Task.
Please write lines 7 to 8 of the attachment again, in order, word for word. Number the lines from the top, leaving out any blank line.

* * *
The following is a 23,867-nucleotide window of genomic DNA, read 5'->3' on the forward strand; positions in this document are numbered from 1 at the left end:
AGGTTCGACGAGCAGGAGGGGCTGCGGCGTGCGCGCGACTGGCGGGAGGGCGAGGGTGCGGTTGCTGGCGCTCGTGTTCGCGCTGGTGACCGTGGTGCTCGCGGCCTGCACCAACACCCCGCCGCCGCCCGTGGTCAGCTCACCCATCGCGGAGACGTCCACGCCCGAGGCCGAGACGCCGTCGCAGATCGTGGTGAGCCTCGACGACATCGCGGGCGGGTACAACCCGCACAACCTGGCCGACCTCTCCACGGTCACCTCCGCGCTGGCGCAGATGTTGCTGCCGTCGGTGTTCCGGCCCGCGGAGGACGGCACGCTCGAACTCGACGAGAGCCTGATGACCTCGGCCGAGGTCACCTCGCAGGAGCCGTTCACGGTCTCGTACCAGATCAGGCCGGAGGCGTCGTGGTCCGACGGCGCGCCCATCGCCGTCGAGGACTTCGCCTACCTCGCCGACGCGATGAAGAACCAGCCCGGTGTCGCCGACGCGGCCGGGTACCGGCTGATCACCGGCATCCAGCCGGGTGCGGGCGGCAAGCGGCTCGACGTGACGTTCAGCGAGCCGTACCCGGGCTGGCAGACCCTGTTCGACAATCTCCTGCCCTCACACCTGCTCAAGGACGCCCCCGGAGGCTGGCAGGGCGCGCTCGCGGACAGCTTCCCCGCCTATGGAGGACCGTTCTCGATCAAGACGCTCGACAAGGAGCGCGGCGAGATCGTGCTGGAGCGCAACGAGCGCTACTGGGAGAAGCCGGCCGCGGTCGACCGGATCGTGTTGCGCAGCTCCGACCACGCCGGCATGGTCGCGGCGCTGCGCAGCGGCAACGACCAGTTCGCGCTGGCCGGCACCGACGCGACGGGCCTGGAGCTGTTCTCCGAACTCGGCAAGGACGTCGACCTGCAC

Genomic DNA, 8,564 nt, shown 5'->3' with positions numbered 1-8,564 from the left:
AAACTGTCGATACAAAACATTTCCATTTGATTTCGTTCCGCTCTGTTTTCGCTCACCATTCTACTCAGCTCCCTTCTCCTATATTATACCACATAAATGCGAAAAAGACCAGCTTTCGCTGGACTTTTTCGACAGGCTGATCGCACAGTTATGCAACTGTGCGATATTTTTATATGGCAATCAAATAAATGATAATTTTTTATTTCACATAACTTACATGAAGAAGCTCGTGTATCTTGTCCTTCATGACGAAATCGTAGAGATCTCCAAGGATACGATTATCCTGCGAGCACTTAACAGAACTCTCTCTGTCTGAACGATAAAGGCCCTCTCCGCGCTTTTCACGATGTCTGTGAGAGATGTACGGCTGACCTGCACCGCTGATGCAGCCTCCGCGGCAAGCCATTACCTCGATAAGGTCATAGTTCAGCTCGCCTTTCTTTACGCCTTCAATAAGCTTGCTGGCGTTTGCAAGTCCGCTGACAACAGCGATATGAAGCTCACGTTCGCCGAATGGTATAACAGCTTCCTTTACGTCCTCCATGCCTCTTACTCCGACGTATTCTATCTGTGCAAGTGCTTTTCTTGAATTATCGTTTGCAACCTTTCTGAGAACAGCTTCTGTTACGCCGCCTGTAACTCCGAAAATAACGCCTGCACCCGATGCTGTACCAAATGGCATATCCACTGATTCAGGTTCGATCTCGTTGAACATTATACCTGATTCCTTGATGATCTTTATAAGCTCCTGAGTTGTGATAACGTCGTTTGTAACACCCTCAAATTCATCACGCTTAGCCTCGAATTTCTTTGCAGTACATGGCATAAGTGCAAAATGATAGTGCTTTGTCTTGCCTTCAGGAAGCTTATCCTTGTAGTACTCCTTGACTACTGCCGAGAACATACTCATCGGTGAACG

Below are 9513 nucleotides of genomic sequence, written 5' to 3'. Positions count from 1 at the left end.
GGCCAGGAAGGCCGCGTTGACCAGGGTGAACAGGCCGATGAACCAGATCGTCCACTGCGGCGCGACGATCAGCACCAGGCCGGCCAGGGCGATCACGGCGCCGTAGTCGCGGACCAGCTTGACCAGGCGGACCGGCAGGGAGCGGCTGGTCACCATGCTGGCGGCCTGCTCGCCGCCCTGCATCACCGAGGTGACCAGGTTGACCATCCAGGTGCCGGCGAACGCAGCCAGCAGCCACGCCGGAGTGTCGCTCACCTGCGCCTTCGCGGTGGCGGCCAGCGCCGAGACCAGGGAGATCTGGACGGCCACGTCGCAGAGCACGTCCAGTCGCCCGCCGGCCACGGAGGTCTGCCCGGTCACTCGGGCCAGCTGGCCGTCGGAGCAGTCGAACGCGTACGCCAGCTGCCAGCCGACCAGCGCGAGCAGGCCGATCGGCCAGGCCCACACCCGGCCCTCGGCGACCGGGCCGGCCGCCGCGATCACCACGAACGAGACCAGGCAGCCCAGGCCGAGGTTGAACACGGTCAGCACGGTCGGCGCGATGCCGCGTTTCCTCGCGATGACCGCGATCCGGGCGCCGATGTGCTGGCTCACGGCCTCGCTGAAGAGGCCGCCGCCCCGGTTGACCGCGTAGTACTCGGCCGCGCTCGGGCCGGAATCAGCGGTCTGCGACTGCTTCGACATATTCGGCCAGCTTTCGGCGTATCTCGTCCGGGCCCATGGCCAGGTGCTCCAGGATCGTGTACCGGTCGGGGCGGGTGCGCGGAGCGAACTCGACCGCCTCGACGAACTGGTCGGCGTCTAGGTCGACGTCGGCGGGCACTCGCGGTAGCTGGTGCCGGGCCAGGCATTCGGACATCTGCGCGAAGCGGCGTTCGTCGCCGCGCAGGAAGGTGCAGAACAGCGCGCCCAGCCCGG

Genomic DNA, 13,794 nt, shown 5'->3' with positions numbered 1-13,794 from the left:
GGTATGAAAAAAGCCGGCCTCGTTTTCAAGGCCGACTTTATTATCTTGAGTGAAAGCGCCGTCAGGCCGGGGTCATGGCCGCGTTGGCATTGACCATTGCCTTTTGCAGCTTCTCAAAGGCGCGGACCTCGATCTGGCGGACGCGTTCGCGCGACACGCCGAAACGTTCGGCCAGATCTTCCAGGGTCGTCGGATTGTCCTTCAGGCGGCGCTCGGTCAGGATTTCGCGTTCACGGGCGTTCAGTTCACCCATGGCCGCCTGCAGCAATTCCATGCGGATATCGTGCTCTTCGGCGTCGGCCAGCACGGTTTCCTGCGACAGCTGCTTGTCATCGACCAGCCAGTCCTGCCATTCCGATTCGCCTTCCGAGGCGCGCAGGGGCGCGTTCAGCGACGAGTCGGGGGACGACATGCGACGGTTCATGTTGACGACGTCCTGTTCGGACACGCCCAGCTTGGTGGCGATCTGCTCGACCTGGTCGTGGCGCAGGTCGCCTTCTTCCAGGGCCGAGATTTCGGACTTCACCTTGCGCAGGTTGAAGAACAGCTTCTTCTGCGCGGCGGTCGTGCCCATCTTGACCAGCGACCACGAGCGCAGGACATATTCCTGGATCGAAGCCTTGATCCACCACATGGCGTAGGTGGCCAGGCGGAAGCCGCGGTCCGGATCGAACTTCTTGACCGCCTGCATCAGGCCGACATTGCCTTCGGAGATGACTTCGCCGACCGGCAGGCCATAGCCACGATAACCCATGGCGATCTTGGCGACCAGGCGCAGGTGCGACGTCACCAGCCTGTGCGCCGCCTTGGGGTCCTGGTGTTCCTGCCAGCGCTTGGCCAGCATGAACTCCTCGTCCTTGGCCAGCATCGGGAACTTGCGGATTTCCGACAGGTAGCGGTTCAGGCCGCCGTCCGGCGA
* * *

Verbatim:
Genomic DNA, 13,794 nt, shown 5'->3' with positions numbered 1-13,794 from the left:
GGTATGAAAAAAGCCGGCCTCGTTTTCAAGGCCGACTTTATTATCTTGAGTGAAAGCGCCGTCAGGCCGGGGTCATGGCCGCGTTGGCATTGACCATTGCCTTTTGCAGCTTCTCAAAGGCGCGGACCTCGATCTGGCGGACGCGTTCGCGCGACACGCCGAAACGTTCGGCCAGATCTTCCAGGGTCGTCGGATTGTCCTTCAGGCGGCGCTCGGTCAGGATTTCGCGTTCACGGGCGTTCAGTTCACCCATGGCCGCCTGCAGCAATTCCATGCGGATATCGTGCTCTTCGGCGTCGGCCAGCACGGTTTCCTGCGACAGCTGCTTGTCATCGACCAGCCAGTCCTGCCATTCCGATTCGCCTTCCGAGGCGCGCAGGGGCGCGTTCAGCGACGAGTCGGGGGACGACATGCGACGGTTCATGTTGACGACGTCCTGTTCGGACACGCCCAGCTTGGTGGCGATCTGCTCGACCTGGTCGTGGCGCAGGTCGCCTTCTTCCAGGGCCGAGATTTCGGACTTCACCTTGCGCAGGTTGAAGAACAGCTTCTTCTGCGCGGCGGTCGTGCCCATCTTGACCAGCGACCACGAGCGCAGGACATATTCCTGGATCGAAGCCTTGATCCACCACATGGCGTAGGTGGCCAGGCGGAAGCCGCGGTCCGGATCGAACTTCTTGACCGCCTGCATCAGGCCGACATTGCCTTCGGAGATGACTTCGCCGACCGGCAGGCCATAGCCACGATAACCCATGGCGATCTTGGCGACCAGGCGCAGGTGCGACGTCACCAGCCTGTGCGCCGCCTTGGGGTCCTGGTGTTCCTGCCAGCGCTTGGCCAGCATGAACTCCTCGTCCTTGGCCAGCATCGGGAACTTGCGGATTTCCGACAGGTAGCGGTTCAGGCCGCCGTCCGGCGA